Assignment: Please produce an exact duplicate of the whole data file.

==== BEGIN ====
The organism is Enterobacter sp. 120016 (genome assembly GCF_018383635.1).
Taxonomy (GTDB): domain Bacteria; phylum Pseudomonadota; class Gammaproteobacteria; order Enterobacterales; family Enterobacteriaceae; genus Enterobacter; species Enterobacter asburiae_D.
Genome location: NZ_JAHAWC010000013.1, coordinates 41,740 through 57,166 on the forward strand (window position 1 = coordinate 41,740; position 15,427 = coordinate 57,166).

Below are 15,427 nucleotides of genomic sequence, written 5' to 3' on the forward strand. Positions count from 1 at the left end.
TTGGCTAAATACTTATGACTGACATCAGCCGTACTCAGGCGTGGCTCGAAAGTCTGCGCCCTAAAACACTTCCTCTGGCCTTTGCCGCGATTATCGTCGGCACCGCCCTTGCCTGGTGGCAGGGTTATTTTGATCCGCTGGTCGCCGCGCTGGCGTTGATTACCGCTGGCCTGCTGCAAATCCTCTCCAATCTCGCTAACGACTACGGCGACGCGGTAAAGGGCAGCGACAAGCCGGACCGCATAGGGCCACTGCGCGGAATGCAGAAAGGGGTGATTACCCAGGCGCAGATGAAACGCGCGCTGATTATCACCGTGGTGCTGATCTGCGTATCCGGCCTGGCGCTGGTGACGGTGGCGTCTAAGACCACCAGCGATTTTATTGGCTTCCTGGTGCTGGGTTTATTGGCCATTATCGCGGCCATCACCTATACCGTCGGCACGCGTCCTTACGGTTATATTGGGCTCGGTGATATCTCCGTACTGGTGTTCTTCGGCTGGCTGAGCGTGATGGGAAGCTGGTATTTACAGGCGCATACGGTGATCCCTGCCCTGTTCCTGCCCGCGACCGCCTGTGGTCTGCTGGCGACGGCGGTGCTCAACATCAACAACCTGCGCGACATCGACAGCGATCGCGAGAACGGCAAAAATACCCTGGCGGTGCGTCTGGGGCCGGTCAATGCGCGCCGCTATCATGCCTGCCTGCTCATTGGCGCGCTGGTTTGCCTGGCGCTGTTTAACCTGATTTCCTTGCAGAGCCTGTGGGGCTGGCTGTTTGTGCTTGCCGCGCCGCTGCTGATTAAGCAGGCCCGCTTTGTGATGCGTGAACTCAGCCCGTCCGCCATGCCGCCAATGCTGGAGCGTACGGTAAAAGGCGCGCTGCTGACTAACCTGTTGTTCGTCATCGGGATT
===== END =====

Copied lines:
The organism is Enterobacter sp. 120016 (genome assembly GCF_018383635.1).
Taxonomy (GTDB): domain Bacteria; phylum Pseudomonadota; class Gammaproteobacteria; order Enterobacterales; family Enterobacteriaceae; genus Enterobacter; species Enterobacter asburiae_D.
Genome location: NZ_JAHAWC010000013.1, coordinates 41,740 through 57,166 on the forward strand (window position 1 = coordinate 41,740; position 15,427 = coordinate 57,166).

Below are 15,427 nucleotides of genomic sequence, written 5' to 3' on the forward strand. Positions count from 1 at the left end.
TTGGCTAAATACTTATGACTGACATCAGCCGTACTCAGGCGTGGCTCGAAAGTCTGCGCCCTAAAACACTTCCTCTGGCCTTTGCCGCGATTATCGTCGGCACCGCCCTTGCCTGGTGGCAGGGTTATTTTGATCCGCTGGTCGCCGCGCTGGCGTTGATTACCGCTGGCCTGCTGCAAATCCTCTCCAATCTCGCTAACGACTACGGCGACGCGGTAAAGGGCAGCGACAAGCCGGACCGCATAGGGCCACTGCGCGGAATGCAGAAAGGGGTGATTACCCAGGCGCAGATGAAACGCGCGCTGATTATCACCGTGGTGCTGATCTGCGTATCCGGCCTGGCGCTGGTGACGGTGGCGTCTAAGACCACCAGCGATTTTATTGGCTTCCTGGTGCTGGGTTTATTGGCCATTATCGCGGCCATCACCTATACCGTCGGCACGCGTCCTTACGGTTATATTGGGCTCGGTGATATCTCCGTACTGGTGTTCTTCGGCTGGCTGAGCGTGATGGGAAGCTGGTATTTACAGGCGCATACGGTGATCCCTGCCCTGTTCCTGCCCGCGACCGCCTGTGGTCTGCTGGCGACGGCGGTGCTCAACATCAACAACCTGCGCGACATCGACAGCGATCGCGAGAACGGCAAAAATACCCTGGCGGTGCGTCTGGGGCCGGTCAATGCGCGCCGCTATCATGCCTGCCTGCTCATTGGCGCGCTGGTTTGCCTGGCGCTGTTTAACCTGATTTCCTTGCAGAGCCTGTGGGGCTGGCTGTTTGTGCTTGCCGCGCCGCTGCTGATTAAGCAGGCCCGCTTTGTGATGCGTGAACTCAGCCCGTCCGCCATGCCGCCAATGCTGGAGCGTACGGTAAAAGGCGCGCTGCTGACTAACCTGTTGTTCGTCATCGGGATT